Sajid Javid is giving a speech today that doesn’t seem to have a great deal to do with his brief as Culture Secretary. He’s also a pretty good Tory attack dog, and his address to the Centre for Policy Studies will focus on Labour’s ‘basic instinct’ to spend and a warning that this instinct would leave Britain £500bn worse off.
It’s not so much the speech itself from the Culture Secretary that’s interesting, but the reaction from the Labour Party. Chris Leslie has said:
‘These numbers have been totally made up. Labour has not set out any plans for extra capital spending after the election, so this is just another example of the Tory lie machine in action.’
Leslie then criticises the Coalition’s ability to stick to its own fiscal rules, and repeats Labour’s own commitments. He is of course executing a sleight of hand while accusing the Conservatives of operating a ‘lie machine’: saying ‘Labour has not set any out any plans for extra capital spending’ is not the same as saying ‘we can now definitively rule out extra capital spending’. That’s because the Labour line is that it will not borrow a penny more for day-to-day spending, which sounds disciplined until you realise that this is simply ruling out borrowing for revenue spending and leaving a capital spending spree open.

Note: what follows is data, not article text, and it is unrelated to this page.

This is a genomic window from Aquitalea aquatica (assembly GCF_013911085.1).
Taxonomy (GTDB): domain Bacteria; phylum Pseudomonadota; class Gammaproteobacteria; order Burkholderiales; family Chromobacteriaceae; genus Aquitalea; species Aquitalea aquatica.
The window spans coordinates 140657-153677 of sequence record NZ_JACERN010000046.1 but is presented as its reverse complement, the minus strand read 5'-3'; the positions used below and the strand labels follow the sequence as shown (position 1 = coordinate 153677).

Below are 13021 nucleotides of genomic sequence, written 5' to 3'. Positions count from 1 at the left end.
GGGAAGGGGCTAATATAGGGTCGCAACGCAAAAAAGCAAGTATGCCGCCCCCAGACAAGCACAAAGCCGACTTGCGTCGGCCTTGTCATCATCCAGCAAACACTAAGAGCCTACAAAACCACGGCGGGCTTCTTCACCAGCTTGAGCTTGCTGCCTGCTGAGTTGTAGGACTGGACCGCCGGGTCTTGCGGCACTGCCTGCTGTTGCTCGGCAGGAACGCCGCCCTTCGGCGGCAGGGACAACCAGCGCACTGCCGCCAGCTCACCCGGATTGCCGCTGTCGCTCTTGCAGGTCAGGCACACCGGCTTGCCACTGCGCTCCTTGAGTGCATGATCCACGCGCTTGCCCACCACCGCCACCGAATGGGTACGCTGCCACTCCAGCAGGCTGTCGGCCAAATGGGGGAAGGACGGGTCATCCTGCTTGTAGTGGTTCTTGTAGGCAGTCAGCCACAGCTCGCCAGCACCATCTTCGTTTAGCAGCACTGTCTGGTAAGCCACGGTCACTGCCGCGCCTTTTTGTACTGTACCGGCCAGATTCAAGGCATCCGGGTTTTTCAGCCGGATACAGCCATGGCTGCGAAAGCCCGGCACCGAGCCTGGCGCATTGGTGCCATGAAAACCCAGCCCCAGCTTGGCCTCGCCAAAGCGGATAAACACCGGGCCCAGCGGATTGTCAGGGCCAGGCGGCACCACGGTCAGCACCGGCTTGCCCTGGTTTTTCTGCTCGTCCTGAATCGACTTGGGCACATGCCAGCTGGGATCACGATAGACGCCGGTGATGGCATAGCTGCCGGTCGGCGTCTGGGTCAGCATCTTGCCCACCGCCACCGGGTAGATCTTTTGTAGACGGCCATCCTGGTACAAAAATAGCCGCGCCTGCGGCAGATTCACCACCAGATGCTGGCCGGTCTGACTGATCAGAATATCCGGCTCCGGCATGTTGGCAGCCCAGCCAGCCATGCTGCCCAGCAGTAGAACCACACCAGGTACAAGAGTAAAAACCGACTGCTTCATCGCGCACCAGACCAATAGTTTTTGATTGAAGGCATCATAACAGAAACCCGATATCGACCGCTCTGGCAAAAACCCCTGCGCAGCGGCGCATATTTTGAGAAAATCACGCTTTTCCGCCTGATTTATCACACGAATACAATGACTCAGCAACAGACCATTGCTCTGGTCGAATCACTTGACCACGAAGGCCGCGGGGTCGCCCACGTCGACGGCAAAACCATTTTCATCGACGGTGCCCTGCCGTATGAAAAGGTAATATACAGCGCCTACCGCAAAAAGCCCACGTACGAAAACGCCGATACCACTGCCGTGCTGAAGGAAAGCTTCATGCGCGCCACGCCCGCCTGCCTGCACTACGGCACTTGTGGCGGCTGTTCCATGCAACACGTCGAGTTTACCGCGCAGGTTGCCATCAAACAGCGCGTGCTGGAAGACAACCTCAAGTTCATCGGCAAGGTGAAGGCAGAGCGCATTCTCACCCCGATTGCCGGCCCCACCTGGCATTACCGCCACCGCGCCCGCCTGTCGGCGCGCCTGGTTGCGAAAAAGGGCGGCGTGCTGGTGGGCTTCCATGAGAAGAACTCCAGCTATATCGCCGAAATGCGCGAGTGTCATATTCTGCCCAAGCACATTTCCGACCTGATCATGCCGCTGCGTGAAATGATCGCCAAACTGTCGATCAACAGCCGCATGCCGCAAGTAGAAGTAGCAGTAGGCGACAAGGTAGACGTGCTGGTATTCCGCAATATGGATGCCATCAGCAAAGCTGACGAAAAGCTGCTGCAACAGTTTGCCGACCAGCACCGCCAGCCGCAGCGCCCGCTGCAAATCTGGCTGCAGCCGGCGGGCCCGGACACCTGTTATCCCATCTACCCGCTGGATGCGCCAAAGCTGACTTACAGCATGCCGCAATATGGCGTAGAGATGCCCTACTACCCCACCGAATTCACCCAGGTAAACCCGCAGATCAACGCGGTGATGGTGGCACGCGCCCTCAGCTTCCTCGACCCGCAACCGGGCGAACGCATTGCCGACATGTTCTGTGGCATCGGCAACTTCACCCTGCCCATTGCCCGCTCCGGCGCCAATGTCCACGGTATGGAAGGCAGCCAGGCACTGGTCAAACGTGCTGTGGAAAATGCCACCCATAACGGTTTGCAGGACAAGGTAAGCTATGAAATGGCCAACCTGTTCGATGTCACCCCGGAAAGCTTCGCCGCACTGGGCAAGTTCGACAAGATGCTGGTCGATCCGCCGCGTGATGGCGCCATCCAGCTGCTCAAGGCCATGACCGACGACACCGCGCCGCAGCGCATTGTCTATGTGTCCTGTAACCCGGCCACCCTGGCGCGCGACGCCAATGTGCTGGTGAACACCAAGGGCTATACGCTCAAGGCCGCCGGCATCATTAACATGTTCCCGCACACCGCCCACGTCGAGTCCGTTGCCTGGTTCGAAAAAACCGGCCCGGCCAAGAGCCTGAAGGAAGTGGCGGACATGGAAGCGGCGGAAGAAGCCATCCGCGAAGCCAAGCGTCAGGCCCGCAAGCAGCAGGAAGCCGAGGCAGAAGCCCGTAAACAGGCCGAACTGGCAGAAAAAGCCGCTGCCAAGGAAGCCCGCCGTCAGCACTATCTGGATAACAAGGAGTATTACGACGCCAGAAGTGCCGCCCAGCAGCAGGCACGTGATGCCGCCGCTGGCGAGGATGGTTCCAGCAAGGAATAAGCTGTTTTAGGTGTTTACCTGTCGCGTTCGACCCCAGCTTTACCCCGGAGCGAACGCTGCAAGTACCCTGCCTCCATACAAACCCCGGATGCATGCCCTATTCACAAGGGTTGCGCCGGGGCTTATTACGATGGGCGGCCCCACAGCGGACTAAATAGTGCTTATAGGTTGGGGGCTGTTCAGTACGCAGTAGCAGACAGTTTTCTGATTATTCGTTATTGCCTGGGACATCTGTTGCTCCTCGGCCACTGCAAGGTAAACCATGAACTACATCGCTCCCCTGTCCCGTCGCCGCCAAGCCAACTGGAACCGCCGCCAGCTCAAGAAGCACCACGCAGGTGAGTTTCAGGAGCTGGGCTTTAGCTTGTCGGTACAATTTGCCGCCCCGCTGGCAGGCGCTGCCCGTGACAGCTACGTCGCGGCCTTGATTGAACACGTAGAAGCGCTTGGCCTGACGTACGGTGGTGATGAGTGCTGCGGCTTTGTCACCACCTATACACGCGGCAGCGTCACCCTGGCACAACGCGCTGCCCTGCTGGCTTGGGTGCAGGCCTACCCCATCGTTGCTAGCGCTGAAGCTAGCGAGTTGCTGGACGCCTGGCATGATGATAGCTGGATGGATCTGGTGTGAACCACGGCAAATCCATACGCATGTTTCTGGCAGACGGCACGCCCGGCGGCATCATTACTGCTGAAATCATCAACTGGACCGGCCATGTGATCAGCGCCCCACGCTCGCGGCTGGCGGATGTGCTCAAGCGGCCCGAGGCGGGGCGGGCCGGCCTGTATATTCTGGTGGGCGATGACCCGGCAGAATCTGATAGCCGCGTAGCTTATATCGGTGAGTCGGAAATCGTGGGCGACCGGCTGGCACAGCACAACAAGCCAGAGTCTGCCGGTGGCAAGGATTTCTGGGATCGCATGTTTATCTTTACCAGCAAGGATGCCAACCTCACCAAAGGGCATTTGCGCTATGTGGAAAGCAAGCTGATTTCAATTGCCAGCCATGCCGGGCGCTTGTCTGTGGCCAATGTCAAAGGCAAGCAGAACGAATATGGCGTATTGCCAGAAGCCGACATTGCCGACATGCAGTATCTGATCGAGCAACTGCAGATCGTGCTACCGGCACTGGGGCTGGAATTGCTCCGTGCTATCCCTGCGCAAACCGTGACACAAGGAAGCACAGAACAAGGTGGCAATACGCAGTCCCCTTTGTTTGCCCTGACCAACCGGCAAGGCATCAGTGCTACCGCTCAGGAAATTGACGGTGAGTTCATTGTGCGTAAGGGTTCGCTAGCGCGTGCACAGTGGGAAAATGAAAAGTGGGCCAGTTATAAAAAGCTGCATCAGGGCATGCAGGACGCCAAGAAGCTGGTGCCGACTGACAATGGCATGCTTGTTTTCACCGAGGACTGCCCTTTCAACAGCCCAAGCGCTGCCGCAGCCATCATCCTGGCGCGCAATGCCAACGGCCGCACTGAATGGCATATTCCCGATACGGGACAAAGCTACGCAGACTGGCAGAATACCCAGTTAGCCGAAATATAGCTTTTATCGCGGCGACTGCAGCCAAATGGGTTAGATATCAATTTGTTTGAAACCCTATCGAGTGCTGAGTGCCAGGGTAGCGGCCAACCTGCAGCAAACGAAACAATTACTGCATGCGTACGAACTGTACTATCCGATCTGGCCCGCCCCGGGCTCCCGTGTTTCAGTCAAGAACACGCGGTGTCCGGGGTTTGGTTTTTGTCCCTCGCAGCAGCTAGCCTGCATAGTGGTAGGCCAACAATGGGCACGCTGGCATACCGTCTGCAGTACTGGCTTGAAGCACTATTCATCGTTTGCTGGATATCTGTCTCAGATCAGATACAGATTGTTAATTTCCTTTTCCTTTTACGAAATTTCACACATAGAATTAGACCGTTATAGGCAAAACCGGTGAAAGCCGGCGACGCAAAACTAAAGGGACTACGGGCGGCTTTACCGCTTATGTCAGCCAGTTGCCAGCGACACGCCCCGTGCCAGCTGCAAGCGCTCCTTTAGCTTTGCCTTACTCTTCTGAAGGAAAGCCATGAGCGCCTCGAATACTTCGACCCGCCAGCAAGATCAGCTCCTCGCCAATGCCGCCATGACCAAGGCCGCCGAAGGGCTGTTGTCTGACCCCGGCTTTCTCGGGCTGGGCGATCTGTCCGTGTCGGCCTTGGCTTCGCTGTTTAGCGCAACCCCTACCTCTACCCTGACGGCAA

Anyway, these Labour tricks have been running for a while. But what’s new is that the party now wants to talk about Tory lying a lot. They talked about Tory lying when David Cameron attacked Harriet Harman over middle class people paying more tax. Yet again, this is the Opposition trying to use pot shots at their weak spot as an opportunity to talk about the Tories’ honesty. They think decency and sincerity are an area where they, and particularly their leader, can trump David Cameron’s party. And so we’ll hear a lot more about that ‘Tory lie machine’ in the next few months.
Give something clever this Christmas – a year’s subscription to The Spectator for just £75. And we’ll give you a free bottle of champagne. Click here.